The Mammoth News
Spring 2009, Volume 19
This Spring our class started in the lab working on a large cluster of broken bones that had been adjacent to the skull block in the field (3N-1W). We turned the piece upside down relative to its position in the field, and removed the field jacket from what was now the upper half. This always takes longer than we expect, but once done, we removed the matrix, keeping a level surface as we worked our way down toward the bone that we knew we would find in the lower part of the block. It’s always exciting when each student finds bone in his/her section, which they all did. Everyone worked on this block at some point, and a few students stayed with it all term and helped with the final stages of labeling and preparing the pieces for storage. We found three large pieces that appear to be sections of the left ulna, our first broken limb bone; the question remains as to when it broke – during his life or after his death. We also found three metapodials (foot bones) a couple of wrist bones (?), several rib sections and fragments, and our first caudal vertebra (tail bone).
The class also removed the second half of the field jacket from the right ulna and radius, which are articulated (connected) as in life. We used a dremel and hand saws. The other side had already been prepared, and the bones were resting in a storage jacket we had built to support and protect the bones. The side we worked on this term had been exposed to the elements prior to being buried by the wind-blown silt (loess); it was therefore not as well preserved as the other side. These bones required a lot of patience and meticulous work. After we had cleaned and consolidated the bones and done some repair work, we built a storage jacket with feet for this side of the bones. We always love working with plaster!
We made good progress on the skull block this term. We unjacketed, cleaned, repaired, and consolidated the remaining sections of the tusks leaving about a foot of each one under the support bars still to be prepared. The sections of tusk we worked on are in fairly good condition. The exception is the part of the left tusk that had been in contact with the right tibia. The tibia had been under the tusk when the skull block was upside down, as we found it in the field, and both the tibia and tusk were damaged by being in contact for so many years. We filled in the damaged section of the left tusk with a putty-like material that hardens (Paleo Sculp). The tusks are looking quite majestic. Check the photos to see them. The sides of the skull were cleaned this term as well. We are near the sections cleaned from the other side. We are getting close to finishing our preparation of the skull block!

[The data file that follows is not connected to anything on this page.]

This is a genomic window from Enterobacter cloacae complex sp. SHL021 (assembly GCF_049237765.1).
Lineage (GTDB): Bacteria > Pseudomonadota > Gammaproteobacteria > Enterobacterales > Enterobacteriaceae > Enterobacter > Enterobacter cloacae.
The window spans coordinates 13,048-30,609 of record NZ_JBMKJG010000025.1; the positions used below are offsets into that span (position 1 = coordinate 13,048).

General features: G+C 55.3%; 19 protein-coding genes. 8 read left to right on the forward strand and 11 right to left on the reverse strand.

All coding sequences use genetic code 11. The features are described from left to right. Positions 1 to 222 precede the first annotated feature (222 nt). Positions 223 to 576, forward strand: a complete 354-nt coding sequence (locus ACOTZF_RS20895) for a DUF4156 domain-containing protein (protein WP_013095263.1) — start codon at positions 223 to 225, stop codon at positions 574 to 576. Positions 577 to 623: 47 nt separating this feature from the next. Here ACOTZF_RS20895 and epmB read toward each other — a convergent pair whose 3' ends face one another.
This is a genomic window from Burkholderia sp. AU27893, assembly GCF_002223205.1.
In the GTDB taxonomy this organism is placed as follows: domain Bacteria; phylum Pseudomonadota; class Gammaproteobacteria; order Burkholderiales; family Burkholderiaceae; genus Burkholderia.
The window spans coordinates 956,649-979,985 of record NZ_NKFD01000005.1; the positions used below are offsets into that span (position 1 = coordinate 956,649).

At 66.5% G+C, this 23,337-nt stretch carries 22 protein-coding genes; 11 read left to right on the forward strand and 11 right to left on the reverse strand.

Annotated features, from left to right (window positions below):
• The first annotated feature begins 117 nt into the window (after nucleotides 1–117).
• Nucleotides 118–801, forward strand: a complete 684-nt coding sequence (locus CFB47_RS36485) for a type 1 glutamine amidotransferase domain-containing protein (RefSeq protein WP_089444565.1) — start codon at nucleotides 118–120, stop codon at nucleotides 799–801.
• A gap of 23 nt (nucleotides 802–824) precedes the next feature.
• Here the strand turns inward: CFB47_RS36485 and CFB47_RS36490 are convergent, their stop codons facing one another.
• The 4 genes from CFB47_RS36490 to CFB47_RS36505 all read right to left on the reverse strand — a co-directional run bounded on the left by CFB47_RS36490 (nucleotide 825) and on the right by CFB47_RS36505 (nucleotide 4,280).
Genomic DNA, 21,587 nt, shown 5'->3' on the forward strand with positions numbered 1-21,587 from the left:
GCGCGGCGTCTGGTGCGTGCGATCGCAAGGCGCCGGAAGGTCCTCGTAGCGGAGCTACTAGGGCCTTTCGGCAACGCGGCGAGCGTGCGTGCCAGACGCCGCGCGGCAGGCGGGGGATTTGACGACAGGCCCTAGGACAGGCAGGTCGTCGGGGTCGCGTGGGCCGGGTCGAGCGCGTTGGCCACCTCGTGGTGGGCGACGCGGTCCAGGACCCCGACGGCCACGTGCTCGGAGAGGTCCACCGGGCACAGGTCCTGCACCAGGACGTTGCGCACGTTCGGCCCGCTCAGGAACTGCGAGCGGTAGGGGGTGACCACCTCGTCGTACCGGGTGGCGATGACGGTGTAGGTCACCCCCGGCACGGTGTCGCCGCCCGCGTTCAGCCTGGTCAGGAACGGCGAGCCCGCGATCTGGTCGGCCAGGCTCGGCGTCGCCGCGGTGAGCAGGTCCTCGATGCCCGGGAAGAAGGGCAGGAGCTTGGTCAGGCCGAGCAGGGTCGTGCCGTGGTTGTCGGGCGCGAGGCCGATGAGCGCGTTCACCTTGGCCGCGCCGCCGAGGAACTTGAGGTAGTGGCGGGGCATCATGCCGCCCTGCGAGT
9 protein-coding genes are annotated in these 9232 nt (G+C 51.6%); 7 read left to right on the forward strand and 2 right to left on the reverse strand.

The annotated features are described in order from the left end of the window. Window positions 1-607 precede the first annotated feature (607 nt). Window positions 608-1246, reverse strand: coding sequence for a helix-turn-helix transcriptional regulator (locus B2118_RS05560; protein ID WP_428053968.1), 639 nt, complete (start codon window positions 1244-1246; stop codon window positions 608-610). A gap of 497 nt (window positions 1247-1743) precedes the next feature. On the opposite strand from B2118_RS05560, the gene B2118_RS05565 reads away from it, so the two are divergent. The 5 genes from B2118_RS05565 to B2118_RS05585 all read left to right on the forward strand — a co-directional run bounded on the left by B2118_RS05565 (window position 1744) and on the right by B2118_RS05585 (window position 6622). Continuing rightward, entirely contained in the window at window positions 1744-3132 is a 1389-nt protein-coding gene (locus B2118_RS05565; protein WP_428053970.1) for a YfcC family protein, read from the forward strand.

This term we had a variety of visitors for whom we gave tours including Fifth and Sixth Graders from Fieldon Elementary in Jersey County, Fifth Graders from The Wilson School in St. Louis, Preschoolers from Principia School, the St. Louis Rock and Mineral Society and several small groups, including three visitors from Nepal. Our visitors from Nepal are quite familiar with elephant behavior and were able to confirm that the hole in Benny’s skull could not have been caused by a tusk of another mammoth because the forehead (frontal bone) is too thick, the tusks are not curved correctly to make that type of impact, and elephants (and presumably their close cousins, mammoths) don’t aim to kill when they fight for mating rights. Dr. Jeff Saunders, Dr. Chris Widga, Mona Colburn, and Meredith Mahoney, scientists from the Illinois State Museum, visited us this term and helped us identify some of the pieces of bone we had in the block we’d been working on. We compared bone shapes to of other bones we had as well as to some bones of an African elephant that we have borrowed from the Museum. We love having them visit.